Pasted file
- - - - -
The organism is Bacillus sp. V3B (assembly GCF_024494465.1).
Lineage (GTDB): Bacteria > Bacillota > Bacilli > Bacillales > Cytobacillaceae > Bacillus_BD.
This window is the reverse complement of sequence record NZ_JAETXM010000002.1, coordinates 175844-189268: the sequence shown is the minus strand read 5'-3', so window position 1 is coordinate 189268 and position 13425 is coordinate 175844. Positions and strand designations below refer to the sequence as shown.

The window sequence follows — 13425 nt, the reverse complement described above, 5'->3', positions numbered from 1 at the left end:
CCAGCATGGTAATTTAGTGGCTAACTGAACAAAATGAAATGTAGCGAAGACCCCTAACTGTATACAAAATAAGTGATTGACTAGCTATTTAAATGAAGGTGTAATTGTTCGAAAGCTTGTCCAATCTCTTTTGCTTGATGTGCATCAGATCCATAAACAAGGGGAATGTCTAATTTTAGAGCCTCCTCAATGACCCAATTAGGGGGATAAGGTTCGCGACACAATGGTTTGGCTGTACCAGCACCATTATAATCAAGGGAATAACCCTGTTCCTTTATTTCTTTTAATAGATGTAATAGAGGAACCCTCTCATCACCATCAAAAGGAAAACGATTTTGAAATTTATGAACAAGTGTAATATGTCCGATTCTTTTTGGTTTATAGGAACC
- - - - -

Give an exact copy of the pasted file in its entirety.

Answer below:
The organism is Bacillus sp. V3B (assembly GCF_024494465.1).
Lineage (GTDB): Bacteria > Bacillota > Bacilli > Bacillales > Cytobacillaceae > Bacillus_BD.
This window is the reverse complement of sequence record NZ_JAETXM010000002.1, coordinates 175844-189268: the sequence shown is the minus strand read 5'-3', so window position 1 is coordinate 189268 and position 13425 is coordinate 175844. Positions and strand designations below refer to the sequence as shown.

The window sequence follows — 13425 nt, the reverse complement described above, 5'->3', positions numbered from 1 at the left end:
CCAGCATGGTAATTTAGTGGCTAACTGAACAAAATGAAATGTAGCGAAGACCCCTAACTGTATACAAAATAAGTGATTGACTAGCTATTTAAATGAAGGTGTAATTGTTCGAAAGCTTGTCCAATCTCTTTTGCTTGATGTGCATCAGATCCATAAACAAGGGGAATGTCTAATTTTAGAGCCTCCTCAATGACCCAATTAGGGGGATAAGGTTCGCGACACAATGGTTTGGCTGTACCAGCACCATTATAATCAAGGGAATAACCCTGTTCCTTTATTTCTTTTAATAGATGTAATAGAGGAACCCTCTCATCACCATCAAAAGGAAAACGATTTTGAAATTTATGAACAAGTGTAATATGTCCGATTCTTTTTGGTTTATAGGAACC